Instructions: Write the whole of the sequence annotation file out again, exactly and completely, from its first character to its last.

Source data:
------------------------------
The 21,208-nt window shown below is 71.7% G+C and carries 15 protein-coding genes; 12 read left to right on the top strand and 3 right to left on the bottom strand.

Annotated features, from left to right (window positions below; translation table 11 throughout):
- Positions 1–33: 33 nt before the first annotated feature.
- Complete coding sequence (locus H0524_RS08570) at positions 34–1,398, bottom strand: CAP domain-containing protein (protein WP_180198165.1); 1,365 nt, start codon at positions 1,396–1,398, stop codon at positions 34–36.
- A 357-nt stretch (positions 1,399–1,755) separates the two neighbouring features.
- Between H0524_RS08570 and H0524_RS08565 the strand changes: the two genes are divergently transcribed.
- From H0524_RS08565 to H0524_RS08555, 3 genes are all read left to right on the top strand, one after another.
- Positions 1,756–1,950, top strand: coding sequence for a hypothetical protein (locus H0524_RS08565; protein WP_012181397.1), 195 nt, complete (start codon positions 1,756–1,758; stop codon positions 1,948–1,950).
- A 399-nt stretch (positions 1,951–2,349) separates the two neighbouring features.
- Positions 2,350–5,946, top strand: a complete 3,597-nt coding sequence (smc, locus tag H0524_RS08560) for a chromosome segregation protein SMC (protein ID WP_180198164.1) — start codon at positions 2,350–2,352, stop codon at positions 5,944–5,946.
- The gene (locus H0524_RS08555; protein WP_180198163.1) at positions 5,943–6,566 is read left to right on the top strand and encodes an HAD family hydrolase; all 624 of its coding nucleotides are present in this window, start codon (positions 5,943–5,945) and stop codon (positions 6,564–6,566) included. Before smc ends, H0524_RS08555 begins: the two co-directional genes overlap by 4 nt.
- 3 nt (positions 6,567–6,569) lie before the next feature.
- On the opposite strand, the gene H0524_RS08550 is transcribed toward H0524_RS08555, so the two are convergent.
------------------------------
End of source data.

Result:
The 21,208-nt window shown below is 71.7% G+C and carries 15 protein-coding genes; 12 read left to right on the top strand and 3 right to left on the bottom strand.

Annotated features, from left to right (window positions below; translation table 11 throughout):
- Positions 1–33: 33 nt before the first annotated feature.
- Complete coding sequence (locus H0524_RS08570) at positions 34–1,398, bottom strand: CAP domain-containing protein (protein WP_180198165.1); 1,365 nt, start codon at positions 1,396–1,398, stop codon at positions 34–36.
- A 357-nt stretch (positions 1,399–1,755) separates the two neighbouring features.
- Between H0524_RS08570 and H0524_RS08565 the strand changes: the two genes are divergently transcribed.
- From H0524_RS08565 to H0524_RS08555, 3 genes are all read left to right on the top strand, one after another.
- Positions 1,756–1,950, top strand: coding sequence for a hypothetical protein (locus H0524_RS08565; protein WP_012181397.1), 195 nt, complete (start codon positions 1,756–1,758; stop codon positions 1,948–1,950).
- A 399-nt stretch (positions 1,951–2,349) separates the two neighbouring features.
- Positions 2,350–5,946, top strand: a complete 3,597-nt coding sequence (smc, locus tag H0524_RS08560) for a chromosome segregation protein SMC (protein ID WP_180198164.1) — start codon at positions 2,350–2,352, stop codon at positions 5,944–5,946.
- The gene (locus H0524_RS08555; protein WP_180198163.1) at positions 5,943–6,566 is read left to right on the top strand and encodes an HAD family hydrolase; all 624 of its coding nucleotides are present in this window, start codon (positions 5,943–5,945) and stop codon (positions 6,564–6,566) included. Before smc ends, H0524_RS08555 begins: the two co-directional genes overlap by 4 nt.
- 3 nt (positions 6,567–6,569) lie before the next feature.
- On the opposite strand, the gene H0524_RS08550 is transcribed toward H0524_RS08555, so the two are convergent.